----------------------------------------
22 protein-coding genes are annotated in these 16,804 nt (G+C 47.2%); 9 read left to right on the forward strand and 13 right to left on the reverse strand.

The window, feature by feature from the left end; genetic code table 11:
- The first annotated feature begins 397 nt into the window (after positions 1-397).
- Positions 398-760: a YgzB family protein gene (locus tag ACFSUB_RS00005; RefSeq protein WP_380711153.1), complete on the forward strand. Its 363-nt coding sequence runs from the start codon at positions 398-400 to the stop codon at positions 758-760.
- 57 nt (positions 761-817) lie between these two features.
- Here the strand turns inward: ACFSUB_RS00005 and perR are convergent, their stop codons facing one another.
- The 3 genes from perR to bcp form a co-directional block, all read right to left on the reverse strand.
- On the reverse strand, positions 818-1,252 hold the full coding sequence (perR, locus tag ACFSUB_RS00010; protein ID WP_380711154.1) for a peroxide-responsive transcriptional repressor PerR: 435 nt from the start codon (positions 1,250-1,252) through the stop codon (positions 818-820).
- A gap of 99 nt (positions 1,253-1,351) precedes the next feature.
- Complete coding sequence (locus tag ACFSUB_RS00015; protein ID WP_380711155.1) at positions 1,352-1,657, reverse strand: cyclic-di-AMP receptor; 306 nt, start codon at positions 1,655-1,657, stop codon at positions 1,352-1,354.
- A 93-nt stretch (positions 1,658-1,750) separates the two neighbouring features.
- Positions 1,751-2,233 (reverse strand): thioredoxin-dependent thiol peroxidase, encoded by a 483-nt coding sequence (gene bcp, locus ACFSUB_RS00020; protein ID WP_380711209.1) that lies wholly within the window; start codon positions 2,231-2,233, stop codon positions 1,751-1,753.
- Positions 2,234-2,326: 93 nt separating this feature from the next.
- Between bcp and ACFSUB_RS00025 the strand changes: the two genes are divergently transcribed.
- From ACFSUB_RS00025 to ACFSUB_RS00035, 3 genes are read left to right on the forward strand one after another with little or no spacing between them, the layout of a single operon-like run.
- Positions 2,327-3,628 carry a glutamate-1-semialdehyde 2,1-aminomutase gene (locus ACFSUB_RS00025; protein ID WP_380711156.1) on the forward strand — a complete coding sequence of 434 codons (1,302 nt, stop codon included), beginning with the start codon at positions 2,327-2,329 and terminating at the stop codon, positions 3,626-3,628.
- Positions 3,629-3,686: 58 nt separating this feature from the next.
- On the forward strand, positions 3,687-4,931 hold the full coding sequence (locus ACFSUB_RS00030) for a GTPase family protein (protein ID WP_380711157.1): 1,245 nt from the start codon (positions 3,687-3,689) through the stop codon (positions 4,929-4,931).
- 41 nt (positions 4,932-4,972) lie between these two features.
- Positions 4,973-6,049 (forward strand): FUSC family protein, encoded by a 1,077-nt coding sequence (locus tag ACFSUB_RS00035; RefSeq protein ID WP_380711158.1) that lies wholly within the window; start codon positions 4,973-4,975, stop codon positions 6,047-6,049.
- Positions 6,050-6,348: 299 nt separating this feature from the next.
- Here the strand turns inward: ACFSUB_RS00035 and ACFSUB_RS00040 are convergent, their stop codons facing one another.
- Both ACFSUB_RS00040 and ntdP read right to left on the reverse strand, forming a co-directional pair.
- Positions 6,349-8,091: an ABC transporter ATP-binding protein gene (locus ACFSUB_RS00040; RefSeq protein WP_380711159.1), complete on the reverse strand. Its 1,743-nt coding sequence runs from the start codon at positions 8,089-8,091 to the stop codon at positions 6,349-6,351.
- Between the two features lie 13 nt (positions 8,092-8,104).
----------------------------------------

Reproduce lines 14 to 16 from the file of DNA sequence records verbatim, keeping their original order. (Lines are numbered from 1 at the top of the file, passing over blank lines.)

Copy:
- Between bcp and ACFSUB_RS00025 the strand changes: the two genes are divergently transcribed.
- From ACFSUB_RS00025 to ACFSUB_RS00035, 3 genes are read left to right on the forward strand one after another with little or no spacing between them, the layout of a single operon-like run.
- Positions 2,327-3,628 carry a glutamate-1-semialdehyde 2,1-aminomutase gene (locus ACFSUB_RS00025; protein ID WP_380711156.1) on the forward strand — a complete coding sequence of 434 codons (1,302 nt, stop codon included), beginning with the start codon at positions 2,327-2,329 and terminating at the stop codon, positions 3,626-3,628.